The defendant was arrested based on an outstanding warrant that should have been removed from a computer database. The officer took the defendant to a local detention center, where he was required to shower with a delousing agent, was visually examined for scars, marks, gang tattoos, and contraband, he was instructed to open his mouth, lift his tongue, hold out his arms, turn around, and lift his genitals. The defendant shared a cell with at least one other person and interacted with other inmates following his admission. Six days later the defendant was moved to another detention center, in which he had to undergo a similar process. These examinations took place regardless of the “circumstances of the arrest, the suspected offense, or the detainee’s behavior, demeanor, or criminal history.”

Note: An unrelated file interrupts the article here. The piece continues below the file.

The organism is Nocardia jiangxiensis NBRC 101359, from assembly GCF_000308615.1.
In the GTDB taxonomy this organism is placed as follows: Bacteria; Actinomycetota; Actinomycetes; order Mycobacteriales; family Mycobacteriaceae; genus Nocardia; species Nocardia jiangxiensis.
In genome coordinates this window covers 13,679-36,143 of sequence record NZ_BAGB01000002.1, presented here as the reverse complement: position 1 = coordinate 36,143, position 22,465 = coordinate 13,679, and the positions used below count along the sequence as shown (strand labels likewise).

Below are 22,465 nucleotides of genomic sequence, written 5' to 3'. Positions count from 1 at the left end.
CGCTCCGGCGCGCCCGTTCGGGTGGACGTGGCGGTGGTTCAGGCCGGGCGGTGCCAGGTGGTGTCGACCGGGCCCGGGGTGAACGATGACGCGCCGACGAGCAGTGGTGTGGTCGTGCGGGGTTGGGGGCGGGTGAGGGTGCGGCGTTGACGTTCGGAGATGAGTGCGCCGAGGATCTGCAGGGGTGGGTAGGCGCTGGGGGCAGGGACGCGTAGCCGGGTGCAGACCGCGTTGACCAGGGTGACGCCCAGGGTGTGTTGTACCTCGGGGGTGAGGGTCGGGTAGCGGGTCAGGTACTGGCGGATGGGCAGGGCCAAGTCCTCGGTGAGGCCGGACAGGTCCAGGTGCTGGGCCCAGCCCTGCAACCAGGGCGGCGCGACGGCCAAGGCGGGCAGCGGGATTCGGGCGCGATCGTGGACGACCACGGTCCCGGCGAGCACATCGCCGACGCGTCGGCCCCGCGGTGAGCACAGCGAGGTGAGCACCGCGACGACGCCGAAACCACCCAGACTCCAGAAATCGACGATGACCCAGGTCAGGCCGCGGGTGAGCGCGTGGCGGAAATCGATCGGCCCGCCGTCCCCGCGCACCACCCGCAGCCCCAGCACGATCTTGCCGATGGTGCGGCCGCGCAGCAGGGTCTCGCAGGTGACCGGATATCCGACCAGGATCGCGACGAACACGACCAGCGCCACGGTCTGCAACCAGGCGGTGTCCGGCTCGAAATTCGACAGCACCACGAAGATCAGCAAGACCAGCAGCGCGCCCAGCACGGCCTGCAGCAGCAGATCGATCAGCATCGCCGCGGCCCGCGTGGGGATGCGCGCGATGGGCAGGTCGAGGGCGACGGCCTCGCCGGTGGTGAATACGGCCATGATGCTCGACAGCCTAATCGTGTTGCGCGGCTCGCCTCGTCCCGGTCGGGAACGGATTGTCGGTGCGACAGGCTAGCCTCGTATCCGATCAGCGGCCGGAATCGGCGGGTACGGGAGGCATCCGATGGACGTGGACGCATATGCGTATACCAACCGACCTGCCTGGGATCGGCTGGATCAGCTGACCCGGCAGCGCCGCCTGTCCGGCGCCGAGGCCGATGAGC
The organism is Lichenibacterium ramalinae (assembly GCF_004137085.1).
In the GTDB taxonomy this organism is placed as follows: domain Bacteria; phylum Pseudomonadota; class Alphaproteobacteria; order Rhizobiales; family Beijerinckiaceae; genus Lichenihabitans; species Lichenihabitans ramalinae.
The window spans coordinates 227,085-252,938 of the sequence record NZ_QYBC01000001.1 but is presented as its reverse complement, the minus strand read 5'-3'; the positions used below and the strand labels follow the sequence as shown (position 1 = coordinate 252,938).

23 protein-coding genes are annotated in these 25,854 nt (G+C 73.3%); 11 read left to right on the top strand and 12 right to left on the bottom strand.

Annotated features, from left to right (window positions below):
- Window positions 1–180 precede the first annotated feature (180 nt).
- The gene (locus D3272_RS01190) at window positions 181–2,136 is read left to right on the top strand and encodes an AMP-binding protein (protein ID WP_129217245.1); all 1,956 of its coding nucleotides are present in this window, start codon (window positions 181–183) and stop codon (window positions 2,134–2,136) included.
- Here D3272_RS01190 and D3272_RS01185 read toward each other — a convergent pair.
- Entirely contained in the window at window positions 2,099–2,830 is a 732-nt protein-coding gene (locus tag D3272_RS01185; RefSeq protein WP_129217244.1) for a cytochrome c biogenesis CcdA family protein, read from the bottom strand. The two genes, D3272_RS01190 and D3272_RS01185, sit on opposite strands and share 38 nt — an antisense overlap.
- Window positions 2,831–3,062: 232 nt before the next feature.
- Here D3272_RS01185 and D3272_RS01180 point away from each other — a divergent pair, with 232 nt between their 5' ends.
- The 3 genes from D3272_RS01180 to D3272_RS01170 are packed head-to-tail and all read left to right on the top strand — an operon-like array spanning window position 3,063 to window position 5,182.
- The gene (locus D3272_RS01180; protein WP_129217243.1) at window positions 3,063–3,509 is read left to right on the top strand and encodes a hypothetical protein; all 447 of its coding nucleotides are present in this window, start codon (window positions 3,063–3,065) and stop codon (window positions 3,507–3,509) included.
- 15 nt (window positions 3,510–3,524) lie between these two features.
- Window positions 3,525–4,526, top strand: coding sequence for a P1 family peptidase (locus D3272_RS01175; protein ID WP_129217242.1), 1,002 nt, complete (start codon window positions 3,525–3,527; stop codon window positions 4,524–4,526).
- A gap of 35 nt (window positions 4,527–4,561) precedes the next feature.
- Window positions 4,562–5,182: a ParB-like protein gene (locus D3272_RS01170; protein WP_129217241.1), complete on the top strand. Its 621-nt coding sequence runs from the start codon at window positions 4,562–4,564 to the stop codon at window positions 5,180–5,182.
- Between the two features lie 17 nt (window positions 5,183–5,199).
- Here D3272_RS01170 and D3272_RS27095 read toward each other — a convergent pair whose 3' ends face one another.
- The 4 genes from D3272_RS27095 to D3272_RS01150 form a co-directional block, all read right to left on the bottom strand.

Whether the government could conduct close visual inspections only if it had reason to suspect a particular inmate of concealing a weapon, drugs, or other contraband of persons arrested for minor offenses?
No. Due to the nature of and uncertainties in detention facilities, it is reasonable for the government to conduct close visual inspections of all incoming persons.
“The difficulties of operating a detention center must not be underestimated by the courts.” The Court found that “[I]t is not surprising that correctional officials have sought to perform thorough searches at intake for disease, gang affiliation, and contraband. Jails are often crowded, unsanitary, and dangerous places. There is a substantial interest in preventing any new inmate, either of his own will or as a result of coercion, from putting all who live or work at these institutions at even greater risk when he is admitted to the general population.” Therefore, it is reasonable for the government to design “procedures…to uncover contraband that can go undetected by a patdown, metal detector, and other less invasive searches.”
566 U.S. 318, 132 S. Ct. 1510 (2012)